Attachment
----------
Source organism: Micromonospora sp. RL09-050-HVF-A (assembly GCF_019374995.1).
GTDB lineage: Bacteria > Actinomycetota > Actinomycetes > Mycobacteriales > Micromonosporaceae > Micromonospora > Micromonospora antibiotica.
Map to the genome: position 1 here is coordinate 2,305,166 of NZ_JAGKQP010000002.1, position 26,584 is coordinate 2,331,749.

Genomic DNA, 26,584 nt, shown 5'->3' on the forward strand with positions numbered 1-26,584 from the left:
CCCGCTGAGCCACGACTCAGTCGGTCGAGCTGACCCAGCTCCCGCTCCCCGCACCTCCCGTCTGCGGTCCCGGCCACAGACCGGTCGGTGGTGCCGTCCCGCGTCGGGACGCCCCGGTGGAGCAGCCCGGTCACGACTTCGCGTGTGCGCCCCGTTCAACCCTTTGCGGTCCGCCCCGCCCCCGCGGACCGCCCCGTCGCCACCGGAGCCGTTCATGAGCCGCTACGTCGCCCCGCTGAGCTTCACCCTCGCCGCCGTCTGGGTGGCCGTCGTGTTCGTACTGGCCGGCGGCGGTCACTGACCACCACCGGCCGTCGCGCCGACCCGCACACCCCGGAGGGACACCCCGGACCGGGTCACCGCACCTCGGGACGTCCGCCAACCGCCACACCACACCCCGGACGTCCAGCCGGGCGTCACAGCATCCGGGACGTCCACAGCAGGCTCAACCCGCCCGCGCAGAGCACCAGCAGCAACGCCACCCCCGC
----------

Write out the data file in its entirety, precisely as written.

Source organism: Micromonospora sp. RL09-050-HVF-A (assembly GCF_019374995.1).
GTDB lineage: Bacteria > Actinomycetota > Actinomycetes > Mycobacteriales > Micromonosporaceae > Micromonospora > Micromonospora antibiotica.
Map to the genome: position 1 here is coordinate 2,305,166 of NZ_JAGKQP010000002.1, position 26,584 is coordinate 2,331,749.

Genomic DNA, 26,584 nt, shown 5'->3' on the forward strand with positions numbered 1-26,584 from the left:
CCCGCTGAGCCACGACTCAGTCGGTCGAGCTGACCCAGCTCCCGCTCCCCGCACCTCCCGTCTGCGGTCCCGGCCACAGACCGGTCGGTGGTGCCGTCCCGCGTCGGGACGCCCCGGTGGAGCAGCCCGGTCACGACTTCGCGTGTGCGCCCCGTTCAACCCTTTGCGGTCCGCCCCGCCCCCGCGGACCGCCCCGTCGCCACCGGAGCCGTTCATGAGCCGCTACGTCGCCCCGCTGAGCTTCACCCTCGCCGCCGTCTGGGTGGCCGTCGTGTTCGTACTGGCCGGCGGCGGTCACTGACCACCACCGGCCGTCGCGCCGACCCGCACACCCCGGAGGGACACCCCGGACCGGGTCACCGCACCTCGGGACGTCCGCCAACCGCCACACCACACCCCGGACGTCCAGCCGGGCGTCACAGCATCCGGGACGTCCACAGCAGGCTCAACCCGCCCGCGCAGAGCACCAGCAGCAACGCCACCCCCGC